The limited reach of US healthcare network leaves a large part of American population outside the net of healthcare. This problem has stalked US governments traditionally and to expand the reach of healthcare to make healthcare available to a larger part of US population, successive governments (in varying degrees and as suited their political beliefs) have introduced regulations to make healthcare cheaper for and easily accessible to the care receiver.
In continuity of this tradition, the last few years under Obama administration have been witness to a flurry of regulations. Whilst one can argue that they have addressed the traditional concerns and empowered US healthcare to stand up to the challenges of technology and needs of modern day healthcare, the regulations have also affected the day-to-day healthcare operations carried out by medical practitioners coiling up every treatment procedure with regulatory activities burdening care providers with activities they neither have time nor qualification to perform.
The Affordable Care Act will expand the number of insured people by more than 30 million people. To restrict the increasing cost of Medicare, the act will create a panel of experts to prevent reimbursing for treatments not found effective and create incentives for healthcare providers to offer bundled payment modules to care receivers.
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These are indeed very effective measures to take healthcare to lower income groups in the US and reduce healthcare costs, but they throw considerable operational challenges to healthcare operators. The effect of increase in number of insured Americans from a care provider standpoint is quite simple to understand: it will mean more regulatory responsibilities for care providers in way of having to deal with technical details related to billing and coding, using codes appropriately, etc., leading to not just time spent by them on nonmedical activities but also exposing them to the prospect of inaccuracies in preparing insurance claims resulting in claim denials.
However, the bundled payment aspect warrants a deeper look to understand the impact of regulations on day-to-day healthcare operations. A treatment episode is a sprawling affair. It includes various phases of treatment an individual goes through from pre-hospitalization diagnosis through hospitalization to post hospitalization care. Each one is a distinct healthcare activity and traditionally has had separate healthcare fees. Bundled payments club together the different fees associated with each phase of a treatment episode and offer the care receiver one fee for the entire treatment life-cycle, saving him money.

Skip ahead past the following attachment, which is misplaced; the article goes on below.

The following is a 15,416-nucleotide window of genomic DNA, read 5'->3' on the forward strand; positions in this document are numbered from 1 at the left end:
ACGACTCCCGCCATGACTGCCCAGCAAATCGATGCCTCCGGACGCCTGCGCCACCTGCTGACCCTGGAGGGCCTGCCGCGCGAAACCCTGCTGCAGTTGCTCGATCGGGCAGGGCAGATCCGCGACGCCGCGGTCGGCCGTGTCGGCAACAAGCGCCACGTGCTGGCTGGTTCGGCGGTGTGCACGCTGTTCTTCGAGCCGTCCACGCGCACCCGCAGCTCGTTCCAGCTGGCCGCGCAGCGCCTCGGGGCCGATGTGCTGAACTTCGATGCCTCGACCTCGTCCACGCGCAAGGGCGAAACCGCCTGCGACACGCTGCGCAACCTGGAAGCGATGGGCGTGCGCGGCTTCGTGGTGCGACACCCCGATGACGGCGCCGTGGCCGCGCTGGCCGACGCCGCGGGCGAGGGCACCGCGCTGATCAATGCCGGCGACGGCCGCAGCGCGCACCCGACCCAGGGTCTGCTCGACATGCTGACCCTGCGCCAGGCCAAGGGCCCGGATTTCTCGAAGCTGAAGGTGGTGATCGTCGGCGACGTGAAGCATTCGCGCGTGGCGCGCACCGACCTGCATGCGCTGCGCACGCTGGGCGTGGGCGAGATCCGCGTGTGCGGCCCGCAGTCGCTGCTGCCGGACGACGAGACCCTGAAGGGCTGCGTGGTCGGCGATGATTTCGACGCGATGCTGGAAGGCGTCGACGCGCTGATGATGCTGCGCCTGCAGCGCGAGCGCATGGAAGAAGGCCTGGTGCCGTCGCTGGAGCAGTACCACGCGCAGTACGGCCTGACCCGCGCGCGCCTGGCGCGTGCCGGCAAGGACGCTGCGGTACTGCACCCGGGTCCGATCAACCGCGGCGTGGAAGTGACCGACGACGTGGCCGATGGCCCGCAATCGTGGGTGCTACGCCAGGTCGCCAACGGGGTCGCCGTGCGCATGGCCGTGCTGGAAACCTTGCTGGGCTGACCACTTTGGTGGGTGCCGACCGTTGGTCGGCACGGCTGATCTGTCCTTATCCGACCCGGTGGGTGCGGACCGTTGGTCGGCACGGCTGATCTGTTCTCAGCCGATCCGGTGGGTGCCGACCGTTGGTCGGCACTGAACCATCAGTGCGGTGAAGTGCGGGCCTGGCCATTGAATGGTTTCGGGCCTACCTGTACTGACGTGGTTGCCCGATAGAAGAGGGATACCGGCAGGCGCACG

Albeit, this everything-rolled-together approach requires sound coordination among various specialties involved in a treatment episode for data sharing and final pulling together of medical information to prepare claims using appropriate codes for each phase of treatment. Big healthcare bodies have addressed some of these concerns (like internal coordination and easy availability of medical data while preparing claims) by making all the services available under one roof but are struggling with others, like using appropriate codes and spending resources (time and money) on non-medical activities, all leading to low rates of claim reimbursement and revenue leakage. Finding it difficult to withstand the financial onslaught wrought by denied claims and losing patients to big care providers, small operators have aligned themselves with big care providers losing their entrepreneurial independence.
Coping with the changes caused to medical billing:
The irony of this whole US healthcare industry saga is that what has caused this is not a healthcare issue but an administrative one. To handle this issue, a care provider either needs an in-house setup with a strong revenue management system staffed by well-trained billers and coders to handle the entire claim preparation process using appropriate codes and medical details where necessary and knowledge of software platforms to submit the claims electronically to ensure HIPPA compliance or needs to outsource the entire claim administration process to a biller and coder.
Medical Billers and Coders, the largest billing and coding consortium in the US, has helped care providers in all 50 states of rural and urban US to address these issues helping them to save time and cost, an advantage they can divert to their core business, healthcare, and also share with the customer. MBC’s experienced billers and coders are familiar with all regulatory details and prepare claims with high degree of accuracy ensuring low rejection rates.
MBC can also spruce up your revenue management cycle by pruning up your processes, replacing your old software platforms with new and appropriate ones and training your staff in administrative details as also cross-functional competencies thus reducing your downtime and ensuring the continuity of your billing process in the absence of a staff.